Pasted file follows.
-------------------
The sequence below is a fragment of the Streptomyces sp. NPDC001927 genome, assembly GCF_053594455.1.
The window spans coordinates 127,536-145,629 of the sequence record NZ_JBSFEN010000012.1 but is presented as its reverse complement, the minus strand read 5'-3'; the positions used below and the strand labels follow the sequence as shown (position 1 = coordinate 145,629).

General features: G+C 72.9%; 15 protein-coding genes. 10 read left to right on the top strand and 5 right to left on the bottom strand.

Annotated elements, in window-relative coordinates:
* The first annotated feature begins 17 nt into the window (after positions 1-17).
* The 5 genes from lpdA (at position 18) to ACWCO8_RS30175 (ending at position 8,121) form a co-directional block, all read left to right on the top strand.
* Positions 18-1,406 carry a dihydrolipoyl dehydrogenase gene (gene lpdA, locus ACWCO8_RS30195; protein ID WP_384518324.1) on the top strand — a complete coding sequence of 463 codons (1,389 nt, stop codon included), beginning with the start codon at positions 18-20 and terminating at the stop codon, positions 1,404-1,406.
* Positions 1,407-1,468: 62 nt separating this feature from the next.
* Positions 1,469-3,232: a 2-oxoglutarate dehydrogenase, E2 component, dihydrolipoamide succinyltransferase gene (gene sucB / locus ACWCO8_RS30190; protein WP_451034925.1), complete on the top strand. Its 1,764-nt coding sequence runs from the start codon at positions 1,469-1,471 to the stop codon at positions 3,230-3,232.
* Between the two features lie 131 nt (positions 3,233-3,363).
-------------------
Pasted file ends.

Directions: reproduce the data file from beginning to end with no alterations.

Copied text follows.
The sequence below is a fragment of the Streptomyces sp. NPDC001927 genome, assembly GCF_053594455.1.
The window spans coordinates 127,536-145,629 of the sequence record NZ_JBSFEN010000012.1 but is presented as its reverse complement, the minus strand read 5'-3'; the positions used below and the strand labels follow the sequence as shown (position 1 = coordinate 145,629).

General features: G+C 72.9%; 15 protein-coding genes. 10 read left to right on the top strand and 5 right to left on the bottom strand.

Annotated elements, in window-relative coordinates:
* The first annotated feature begins 17 nt into the window (after positions 1-17).
* The 5 genes from lpdA (at position 18) to ACWCO8_RS30175 (ending at position 8,121) form a co-directional block, all read left to right on the top strand.
* Positions 18-1,406 carry a dihydrolipoyl dehydrogenase gene (gene lpdA, locus ACWCO8_RS30195; protein ID WP_384518324.1) on the top strand — a complete coding sequence of 463 codons (1,389 nt, stop codon included), beginning with the start codon at positions 18-20 and terminating at the stop codon, positions 1,404-1,406.
* Positions 1,407-1,468: 62 nt separating this feature from the next.
* Positions 1,469-3,232: a 2-oxoglutarate dehydrogenase, E2 component, dihydrolipoamide succinyltransferase gene (gene sucB / locus ACWCO8_RS30190; protein WP_451034925.1), complete on the top strand. Its 1,764-nt coding sequence runs from the start codon at positions 1,469-1,471 to the stop codon at positions 3,230-3,232.
* Between the two features lie 131 nt (positions 3,233-3,363).